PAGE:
Stealing Design?

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Forum topic by Scott Key posted 12-21-2010 07:24 AM 2944 views 0 times favorited 43 replies Add to Favorites Watch
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Scott Key

25 posts in 4015 days

12-21-2010 07:24 AM

Topic tags/keywords: stealing modern joinery design

I have recently found two tables that I would love to have. The problem is that they are European designed and crafted meaning they come with a hefty price tag. My initial thought for a post was to ask opinions on how to make these minimalist joints rigid enough for daily use; however, I started to wonder about the ethics of using these designs to build from.

I know that design cannot be copyrighted, but I wanted to know your thoughts.

Also, if anyone has thoughts on the joinery, I would appreciate your insight.

Tables both by e15:

Table 1: ta04

Table 2: ta01

-- -- a bad day woodworking is better than a good day at work --

43 replies so far

View Steven H's profile

Steven H

1117 posts in 3083 days

#1 posted 12-21-2010 07:43 AM

That is how people get their ideas, they do not steal, they change.

View Millo's profile


543 posts in 3073 days

#2 posted 12-21-2010 09:15 AM

To be honest, these are so simple I don’t think anyone can accuse you of stealing their idea. Also, I can’t remember the exact quote, but Picasso once said something like: “a bad artist copies, a good artist STEALS”.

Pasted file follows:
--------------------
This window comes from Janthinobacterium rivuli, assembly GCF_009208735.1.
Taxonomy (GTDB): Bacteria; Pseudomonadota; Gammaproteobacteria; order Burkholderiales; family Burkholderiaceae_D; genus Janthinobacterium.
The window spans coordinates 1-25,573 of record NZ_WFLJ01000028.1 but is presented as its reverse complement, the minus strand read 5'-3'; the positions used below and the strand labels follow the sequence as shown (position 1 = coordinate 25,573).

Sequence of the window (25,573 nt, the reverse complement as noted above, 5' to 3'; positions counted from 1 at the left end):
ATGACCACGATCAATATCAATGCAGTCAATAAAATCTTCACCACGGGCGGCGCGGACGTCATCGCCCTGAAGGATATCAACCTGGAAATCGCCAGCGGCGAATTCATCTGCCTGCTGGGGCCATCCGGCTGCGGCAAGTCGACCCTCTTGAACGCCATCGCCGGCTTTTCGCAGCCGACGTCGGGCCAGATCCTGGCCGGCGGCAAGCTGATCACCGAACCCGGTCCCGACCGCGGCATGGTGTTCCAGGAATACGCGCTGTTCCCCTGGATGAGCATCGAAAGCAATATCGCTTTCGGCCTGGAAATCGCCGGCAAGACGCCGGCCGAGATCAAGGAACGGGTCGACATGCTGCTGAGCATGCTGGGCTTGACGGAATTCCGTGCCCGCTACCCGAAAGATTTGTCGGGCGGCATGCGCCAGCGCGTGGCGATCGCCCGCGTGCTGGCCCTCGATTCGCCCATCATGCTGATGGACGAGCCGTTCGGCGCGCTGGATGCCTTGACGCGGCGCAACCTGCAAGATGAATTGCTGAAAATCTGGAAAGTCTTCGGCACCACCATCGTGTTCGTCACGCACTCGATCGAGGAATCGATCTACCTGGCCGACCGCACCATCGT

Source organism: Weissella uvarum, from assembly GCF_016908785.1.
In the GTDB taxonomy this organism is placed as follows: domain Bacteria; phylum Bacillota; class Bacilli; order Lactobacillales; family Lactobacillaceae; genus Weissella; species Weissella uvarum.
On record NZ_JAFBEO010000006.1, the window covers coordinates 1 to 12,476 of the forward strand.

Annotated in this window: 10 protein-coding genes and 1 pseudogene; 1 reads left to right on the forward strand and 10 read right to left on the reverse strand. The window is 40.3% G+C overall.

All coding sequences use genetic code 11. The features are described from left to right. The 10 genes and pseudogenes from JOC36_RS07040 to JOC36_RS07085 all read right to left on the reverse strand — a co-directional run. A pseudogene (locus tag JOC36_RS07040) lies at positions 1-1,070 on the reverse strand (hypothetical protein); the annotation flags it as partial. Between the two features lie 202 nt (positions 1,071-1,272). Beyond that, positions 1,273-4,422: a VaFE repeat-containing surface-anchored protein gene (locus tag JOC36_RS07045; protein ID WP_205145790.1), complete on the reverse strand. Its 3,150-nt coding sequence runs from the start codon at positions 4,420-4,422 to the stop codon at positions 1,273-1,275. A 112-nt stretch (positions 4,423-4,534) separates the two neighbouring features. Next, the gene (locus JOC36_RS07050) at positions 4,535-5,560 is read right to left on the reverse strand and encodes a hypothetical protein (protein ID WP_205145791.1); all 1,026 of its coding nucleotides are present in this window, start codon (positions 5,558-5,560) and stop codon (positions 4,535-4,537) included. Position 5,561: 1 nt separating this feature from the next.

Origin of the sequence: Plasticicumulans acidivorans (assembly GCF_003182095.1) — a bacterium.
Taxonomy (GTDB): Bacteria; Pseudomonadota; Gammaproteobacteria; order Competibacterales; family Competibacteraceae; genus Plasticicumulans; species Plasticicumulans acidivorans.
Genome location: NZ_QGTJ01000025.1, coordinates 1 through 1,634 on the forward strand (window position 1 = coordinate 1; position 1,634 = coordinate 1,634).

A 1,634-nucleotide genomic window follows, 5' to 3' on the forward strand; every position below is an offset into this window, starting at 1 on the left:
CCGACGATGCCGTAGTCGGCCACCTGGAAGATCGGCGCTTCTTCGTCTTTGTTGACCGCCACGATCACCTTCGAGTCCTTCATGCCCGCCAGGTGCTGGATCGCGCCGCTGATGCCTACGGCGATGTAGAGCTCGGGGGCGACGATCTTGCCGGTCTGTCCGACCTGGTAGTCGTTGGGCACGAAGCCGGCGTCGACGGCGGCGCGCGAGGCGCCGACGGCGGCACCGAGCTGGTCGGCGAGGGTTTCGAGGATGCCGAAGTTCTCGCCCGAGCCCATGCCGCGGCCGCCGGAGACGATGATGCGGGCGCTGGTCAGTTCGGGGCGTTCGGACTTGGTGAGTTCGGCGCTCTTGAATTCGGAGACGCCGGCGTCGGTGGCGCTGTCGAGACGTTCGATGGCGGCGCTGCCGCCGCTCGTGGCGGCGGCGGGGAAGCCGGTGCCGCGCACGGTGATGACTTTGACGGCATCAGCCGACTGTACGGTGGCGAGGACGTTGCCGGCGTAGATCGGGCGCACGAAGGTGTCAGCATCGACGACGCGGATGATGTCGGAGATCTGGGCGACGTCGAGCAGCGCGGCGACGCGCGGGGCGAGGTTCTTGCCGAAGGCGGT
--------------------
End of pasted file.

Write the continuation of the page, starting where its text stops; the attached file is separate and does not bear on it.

I can’t help you with the joint issue, sorry.

View TopamaxSurvivor's profile


18285 posts in 3699 days

#3 posted 12-21-2010 09:35 AM

I would say they are awfully simple to not have been made a thousand times before:-) I suppose an angle iron joint and a lot of screws and glue would be in order to keep the dining table standing. The coffee table should hold without angle iron :-))

-- Bob in WW ~ "some old things are lovely, warm still with life ... of the forgotten men who made them." - D.H. Lawrence

View hObOmOnk's profile


1381 posts in 4151 days

#4 posted 12-21-2010 01:03 PM

Look at designs for “Parsons Tables.”

-- 温故知新

View tenontim's profile


2131 posts in 3768 days

#5 posted 12-21-2010 01:56 PM

The joinery on the first table is basic mortise and tenon. The legs being level with the top tends to leave the design open for joint separation on the ends, due to seasonal wood movement. Plywood, veneered top might work best, or leave gaps for wood movement.

The second table gets most of it’s strength from the stretcher that runs down the middle of the top, which isn’t much. I think if I were building this table I would use dovetails. I would make a poor design a little stronger.

The problem with a lot of the contemporary styles is they won’t stand the tests of time, due to poor engineering. Good luck.

View Scott Key's profile

Scott Key

25 posts in 4015 days

#6 posted 12-21-2010 03:36 PM


Do you have any experience with any kind of metal reinforcement inside of joints? I’m just wondering if to increase rigidity they could have imbedded some kind of angle.

I may just have to take a trip to a fancy modern furniture store and make all the clerks uncomfortable by crawling on the floor under their tables to see how they’re made.

I think you are right about modern design often being more about the aesthetics than about the practicalities. I just know there has to be a way to make these things rigid without adding any noticable components.

To avoid a $5,000+ price tag, I’ll do some thinking.

Thanks for your thoughts Tim.

Any other thoughts?


-- -- a bad day woodworking is better than a good day at work --